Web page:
Today’s Movie Monday film is a little unusual — it isn’t strictly based on a historical character, although it is set against a background of historical events and contains many characters who did exist. Possibly. And today’s Movie Monday is a little unusual as well, in that it isn’t a review in the conventional sense: it’s mostly just me thinking out loud about this movie and its relationship to the source material.
Anyway, the film is an adaptation of a book by Herbert Asbury, which is all well and good. Asbury’s book is sensational reading, even if it is a little, well, sensational. Heck, that’s the best thing about it. I have already discussed its wonderful collection of scoundrelly gangster names. But it’s not a work of narrative, not really — it has, I guess you could say, a story, but it’s really all about a particular era in the history of New York, or a particular theme over several eras. It was written at a time when gangs were on the mind of Americans generally, but it isn’t any kind of analysis, just a collection of exciting tales.
He drew the weapon, levelled it in the hollow of his elbow and pulled the trigger. But his aim was poor and he shot himself in the arm, whereupon he screeched and fell to the floor. There he fired again, striking Poole in the leg. Bill the Butcher staggered forward under the impact of the bullet, clutching at Baker with outstretched arms. But the latter dodged, and as Poole fell heavily to the floor Baker drew a pistol and placed it against his chest.
“I guess I’ll take you, anyhow,” said Baker.
And all that sort of thing!
The film therefore tries to impose a human narrative where one is lacking, creating a protagonist in the form of Amsterdam (Leonardo DiCaprio), the Irishish son of noted hardcase Liam Neeson, who gets murdered by Bill “the Butcher” Cutting (Daniel Day-Lewis). Amsterdam seeks revenge on his dad’s murderer, courts feisty thief Jenny Everdeane (Cameron Diaz), forms his own gang, etc., etc. And then there’s the 1863 Draft Riots and our hero goes to California.
Along the way, there are hell of knife fights.
It’s not a bad film, but it’s a mess in a lot of ways, and part of that mess is that director Martin Scorsese wants it all to mean something, which it does insofar as anything does, but it’s hard to see how it means what he wants it to mean.
Partly this is because the Draft Riots aren’t a really good way to illustrate the film’s central conflict. In the film, Amsterdam and Bill the Butcher decide to settle their differences with a big gang fight, only to find that the riots break out around them in a big chaotic battle sequence. But they aren’t necessarily rioters themselves, although they could be — we see Bill portrayed as anti-war early in the film, while DiCaprio represents poor Irish New Yorkers, who were among those who felt most threatened by free blacks and did most of the rioting. Scorsese gives Amsterdam a black pal to make sure we won’t mistake him for a racist (and hey, it’s Larry Gilliard Jr from The Wire, so that’s nice). But still, I’m not sure why we’re supposed to be on this guy’s side — or even if we are. And when the smoke clears, I’m not sure if it’s supposed to be a catharsis or what. Like, there’s definitely been a lot of noise and shouting and explosions, and the personal story of Amsterdam vs Bill is resolved, and our hero has got the girl and so on, but I don’t know why that merits a big stirring song and a time-lapse shot of New York being built.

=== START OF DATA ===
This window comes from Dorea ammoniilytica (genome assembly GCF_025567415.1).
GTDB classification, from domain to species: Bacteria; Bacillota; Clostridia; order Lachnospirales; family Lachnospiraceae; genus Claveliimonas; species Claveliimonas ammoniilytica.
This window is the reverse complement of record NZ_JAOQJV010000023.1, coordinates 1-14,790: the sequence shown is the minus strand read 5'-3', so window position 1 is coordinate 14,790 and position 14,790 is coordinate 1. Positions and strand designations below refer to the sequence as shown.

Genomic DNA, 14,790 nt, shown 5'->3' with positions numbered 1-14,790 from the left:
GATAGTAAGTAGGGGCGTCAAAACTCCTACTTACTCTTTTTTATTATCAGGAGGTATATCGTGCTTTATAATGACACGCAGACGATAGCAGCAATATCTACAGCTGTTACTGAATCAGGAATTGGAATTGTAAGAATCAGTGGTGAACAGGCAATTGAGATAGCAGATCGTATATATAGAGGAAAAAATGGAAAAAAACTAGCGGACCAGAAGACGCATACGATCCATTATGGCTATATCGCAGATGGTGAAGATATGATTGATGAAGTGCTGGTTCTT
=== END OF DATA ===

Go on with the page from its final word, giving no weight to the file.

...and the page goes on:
The historical Bill the Butcher, William Poole, was a nativist gangster and former boxer who was shot in 1855. The Old Brewery was a notorious slum, but it didn’t look like Goblintown from the Jackson Hobbit, it just looked like a big old building. Also it was gone by the war. I don’t even know if Nativism was a big thing in the 1860s — I think of it as something that happened mainly in the 1830s to 1850s, but I could be wrong. The Draft Riots are in Asbury’s book, because Asbury’s thesis is “gee whiz, New York has been a very violent place in the past and you people are acting like it’s a new thing.” But that doesn’t mean it’s the climax of some story about the assimilation of the Irish or something.
I suppose that this film is just an instance of the old history-movie problem; is this about the history, or is a story about the characters with history(ish) as a backdrop? If it’s about Amsterdam and Jenny and Bill, it’s just a crime drama and all these sweeping camera shots and the Bruce Springsteen song are woefully out of place. If it’s about the Draft Riots, it makes a hell of a mess of them.
But let me not be too critical. After all, Daniel Day-Lewis plays a hell of a good psychopath. More importantly, there are some amazing trousers in this movie.
And maybe if you’re going to make a movie of Asbury’s book — which is, after all, a mess of stories from different sources, more about colour than about accuracy or even point — “a hell of a mess” is the kind of movie you want to make.